What is tummy time?
Simply put, tummy time is time your baby spends on their stomach while they are awake. Seems easy enough, right? As a pediatric physical therapist, I consider this topic the foundation for my profession. I enthusiastically proclaim the benefits of tummy time like a Southern Baptist preacher at church…or so I’ve been told by my patients’ parents.
In 1994, the “Back to Sleep” (now “Safe to Sleep”) campaign was launched – recommending infants sleep on their backs to reduce the risk of Sudden Infant Death Syndrome or SIDS. This National Institutes of Health campaign dramatically decreased the incidence of SIDS (over 50%), but also resulted in increased motor delays. A 2008 survey of 400 physical therapists found that two-thirds of those surveyed felt that they had seen an increase in motor delay over the prior six years.Benefits of tummy time
What does “Back to Sleep” have to do with motor delays? Because babies are spending so much time on their backs (12 – 16 hours in the early months), they are missing out on some fundamental development that used to happen on their bellies. So it’s up to parents to make sure those babies spent time face-down when they are awake.
The American Academy of Pediatrics (AAP) recommends placing babies on their backs to sleep and on their tummies to play when they are awake and alert. Starting with a few minutes from birth can have long-reaching impacts in many health- and development-related areas. Take a look:
1. Head & Brain:
- Prevents cranial asymmetry (flat head/plagiocephaly) that can require helmeting
- Increases body spatial awareness
- Improves sensory integration (one benefit of this can be to decrease meltdowns due to overstimulation)
- Supports progress in cognition
- Improves hand-eye coordination
- Supports visual motor depth perception
- Improves strength and ability to reach
- Helps prepare arms for crawling
- Decreases gas, constipation and slows gastrointestinal (GI) motility
- Increases strength
- Supports independence
6. Hips & Legs:
- Improves flexibility, strength and mobility
- Helps prepare legs for crawling
7. Neck & Back:
- Prevents torticollis (atypical position of head and neck), which can require physical therapy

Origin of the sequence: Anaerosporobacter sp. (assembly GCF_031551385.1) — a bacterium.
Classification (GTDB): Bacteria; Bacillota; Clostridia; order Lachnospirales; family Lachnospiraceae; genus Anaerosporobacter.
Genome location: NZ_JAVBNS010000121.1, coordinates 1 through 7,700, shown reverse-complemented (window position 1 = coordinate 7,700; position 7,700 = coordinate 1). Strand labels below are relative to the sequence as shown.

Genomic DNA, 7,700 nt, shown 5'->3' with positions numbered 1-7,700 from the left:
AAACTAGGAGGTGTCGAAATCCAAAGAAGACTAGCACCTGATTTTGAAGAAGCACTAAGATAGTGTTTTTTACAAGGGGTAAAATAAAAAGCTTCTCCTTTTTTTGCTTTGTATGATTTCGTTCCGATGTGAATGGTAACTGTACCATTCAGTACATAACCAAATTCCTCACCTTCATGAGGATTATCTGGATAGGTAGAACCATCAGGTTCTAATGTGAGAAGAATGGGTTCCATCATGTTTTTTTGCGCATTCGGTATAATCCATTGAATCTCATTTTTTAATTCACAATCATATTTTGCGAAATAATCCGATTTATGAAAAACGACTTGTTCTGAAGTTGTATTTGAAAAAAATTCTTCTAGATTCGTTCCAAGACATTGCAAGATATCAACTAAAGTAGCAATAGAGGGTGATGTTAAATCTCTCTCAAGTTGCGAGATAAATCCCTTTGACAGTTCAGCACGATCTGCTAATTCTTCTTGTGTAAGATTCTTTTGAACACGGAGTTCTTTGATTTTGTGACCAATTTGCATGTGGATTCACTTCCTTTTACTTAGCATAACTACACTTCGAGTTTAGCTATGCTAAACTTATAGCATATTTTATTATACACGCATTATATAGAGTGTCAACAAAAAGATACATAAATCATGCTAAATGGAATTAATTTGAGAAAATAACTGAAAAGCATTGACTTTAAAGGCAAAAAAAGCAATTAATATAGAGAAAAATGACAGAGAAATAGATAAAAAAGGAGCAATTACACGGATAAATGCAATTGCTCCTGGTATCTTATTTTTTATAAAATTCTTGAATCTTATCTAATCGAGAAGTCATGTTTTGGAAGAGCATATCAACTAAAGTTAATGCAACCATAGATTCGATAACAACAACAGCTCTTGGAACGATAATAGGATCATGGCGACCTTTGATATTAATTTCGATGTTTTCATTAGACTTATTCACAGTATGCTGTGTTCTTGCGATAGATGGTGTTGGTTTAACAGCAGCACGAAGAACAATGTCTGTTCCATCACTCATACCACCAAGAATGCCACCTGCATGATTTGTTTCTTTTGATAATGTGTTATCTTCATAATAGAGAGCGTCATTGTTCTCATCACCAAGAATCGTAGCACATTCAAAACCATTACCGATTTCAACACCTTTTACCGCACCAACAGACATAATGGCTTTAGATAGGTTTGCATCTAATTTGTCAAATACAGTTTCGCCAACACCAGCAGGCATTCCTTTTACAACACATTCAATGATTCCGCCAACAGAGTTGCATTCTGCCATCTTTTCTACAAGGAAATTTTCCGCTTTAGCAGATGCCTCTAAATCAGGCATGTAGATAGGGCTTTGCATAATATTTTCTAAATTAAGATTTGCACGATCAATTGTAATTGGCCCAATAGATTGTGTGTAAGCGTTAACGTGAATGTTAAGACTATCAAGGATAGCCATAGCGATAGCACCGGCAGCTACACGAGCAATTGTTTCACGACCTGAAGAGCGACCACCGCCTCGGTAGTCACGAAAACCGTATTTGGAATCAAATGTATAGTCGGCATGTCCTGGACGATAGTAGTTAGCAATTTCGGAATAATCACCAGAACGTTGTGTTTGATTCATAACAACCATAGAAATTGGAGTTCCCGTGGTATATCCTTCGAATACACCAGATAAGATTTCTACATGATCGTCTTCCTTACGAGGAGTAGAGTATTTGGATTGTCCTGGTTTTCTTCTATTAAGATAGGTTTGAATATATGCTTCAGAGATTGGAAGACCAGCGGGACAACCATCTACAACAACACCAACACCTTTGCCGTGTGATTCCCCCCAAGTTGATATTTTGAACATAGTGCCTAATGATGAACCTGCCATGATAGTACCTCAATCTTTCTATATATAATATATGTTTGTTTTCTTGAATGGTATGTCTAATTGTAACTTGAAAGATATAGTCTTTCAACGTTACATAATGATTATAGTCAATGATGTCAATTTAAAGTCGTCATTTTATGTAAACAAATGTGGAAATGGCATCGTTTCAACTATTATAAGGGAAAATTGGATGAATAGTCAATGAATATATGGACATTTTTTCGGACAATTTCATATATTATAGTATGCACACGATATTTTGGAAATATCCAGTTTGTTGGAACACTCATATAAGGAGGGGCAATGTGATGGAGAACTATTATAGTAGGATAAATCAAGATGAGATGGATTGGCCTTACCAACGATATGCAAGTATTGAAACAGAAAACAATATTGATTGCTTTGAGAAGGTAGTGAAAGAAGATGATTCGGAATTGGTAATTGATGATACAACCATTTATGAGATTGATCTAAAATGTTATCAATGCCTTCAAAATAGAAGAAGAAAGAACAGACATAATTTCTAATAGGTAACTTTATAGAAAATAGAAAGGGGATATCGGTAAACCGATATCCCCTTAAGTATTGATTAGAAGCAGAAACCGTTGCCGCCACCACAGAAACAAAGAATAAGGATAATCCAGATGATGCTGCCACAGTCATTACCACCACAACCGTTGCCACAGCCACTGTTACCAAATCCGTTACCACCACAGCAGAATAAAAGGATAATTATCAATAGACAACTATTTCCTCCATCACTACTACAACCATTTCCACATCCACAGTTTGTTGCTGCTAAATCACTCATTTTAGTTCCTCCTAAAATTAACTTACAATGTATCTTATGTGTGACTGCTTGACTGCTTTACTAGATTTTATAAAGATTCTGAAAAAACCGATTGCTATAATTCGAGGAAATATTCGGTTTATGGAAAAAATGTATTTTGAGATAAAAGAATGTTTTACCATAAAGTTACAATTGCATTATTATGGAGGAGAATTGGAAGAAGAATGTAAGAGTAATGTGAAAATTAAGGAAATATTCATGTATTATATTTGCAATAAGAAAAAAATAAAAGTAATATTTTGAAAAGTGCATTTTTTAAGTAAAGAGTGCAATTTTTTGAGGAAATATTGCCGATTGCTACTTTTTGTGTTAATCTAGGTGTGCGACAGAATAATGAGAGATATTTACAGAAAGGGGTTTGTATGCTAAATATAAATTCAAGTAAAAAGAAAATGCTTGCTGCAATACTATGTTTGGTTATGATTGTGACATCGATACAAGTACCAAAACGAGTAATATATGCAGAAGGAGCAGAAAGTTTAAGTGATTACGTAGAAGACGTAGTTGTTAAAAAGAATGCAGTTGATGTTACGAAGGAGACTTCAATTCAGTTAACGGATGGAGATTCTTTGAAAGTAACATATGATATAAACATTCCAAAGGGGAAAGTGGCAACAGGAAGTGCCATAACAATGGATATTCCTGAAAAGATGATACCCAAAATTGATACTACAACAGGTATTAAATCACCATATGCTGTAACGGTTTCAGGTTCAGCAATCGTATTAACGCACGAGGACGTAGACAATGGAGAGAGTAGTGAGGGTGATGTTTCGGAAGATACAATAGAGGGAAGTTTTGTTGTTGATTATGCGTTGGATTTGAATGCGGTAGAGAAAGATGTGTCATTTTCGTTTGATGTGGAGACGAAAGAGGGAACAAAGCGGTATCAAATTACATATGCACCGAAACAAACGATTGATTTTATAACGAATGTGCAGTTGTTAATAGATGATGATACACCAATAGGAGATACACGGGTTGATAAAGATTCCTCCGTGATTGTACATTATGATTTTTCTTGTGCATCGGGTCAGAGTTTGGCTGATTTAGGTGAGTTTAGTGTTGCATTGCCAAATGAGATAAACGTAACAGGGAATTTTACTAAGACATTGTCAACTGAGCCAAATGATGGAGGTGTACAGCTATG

- Strengthens shoulder, back and neck (crucial to reach future gross motor milestones)
- Improves posture
Tummy time helps your baby crawl, grasp toys and eat?
Here are a few developmental skills babies acquire during the first year of life:
- Cooing & babbling
- Reaching and grasping a toy
- Sitting up using abdominal muscles
- Crawling on all fours
All of them have one thing in common. Can you guess what that is?
To be performed they all require strength of the muscles on the front side of the body, known as flexors (e.g., muscles of the hips, quadriceps, stomach, head/mouth and neck). Babies strengthen these muscles by pushing against gravity – the most effective way to do that is lying face down. Babies that don’t spend enough time on their bellies often have delays in areas ranging from talking and grasping to crawling and walking.
When to begin and how much time?
Tummy time can begin as soon as your little one comes home from the hospital. You can start by simply putting your baby on their tummy for a few minutes after every diaper change each day.
AAP recommends tummy time two to three times a day for three to five minutes each time from birth, with more time added gradually. The Mayo Clinic recommends about 20 minutes a day. Start slowly. Place your baby on his belly for a minute or two at a time, four or five times per day. The goal is to increase each tummy time session to 10 minutes, four or five times a day or more. Research shows that at four months of age, babies who spend at least 80 minutes per day awake on their tummy are more successful at reaching certain motor milestones than babies who get less tummy time.
Different tummy time positions
Although 80 minutes sounds like a lot, you’d be surprised how quickly tummy time adds up throughout the day. The BabySparks app includes several activities in tummy time position to make it more fun and engaging for your baby. You can also alternate different tummy time positions to help your baby adjust:
- Tummy to Tummy: Lie down and place baby on your chest or tummy, so that you’re face-to-face.
- Tummy Down Carry or Football Hold: Position one hand under the tummy and between the legs and carry baby facing down.
- Prone on Lap: Place baby face-down across your lap.
- Eye to Eye: Bend down so you are level with baby. Offer additional support by placing a rolled-up blanket under baby’s chest and shoulders.
Every minute that your baby spends on their tummy will make a difference. If you have done plenty of tummy time with baby, but are concerned they are not meeting their milestones, bring your concerns to the baby’s pediatrician or a health care provider.
Morgan Bryant, PT, DPT has a doctorate in physical therapy, and is the owner of Matrix Rehab, LLC, a wife, and mother of 2.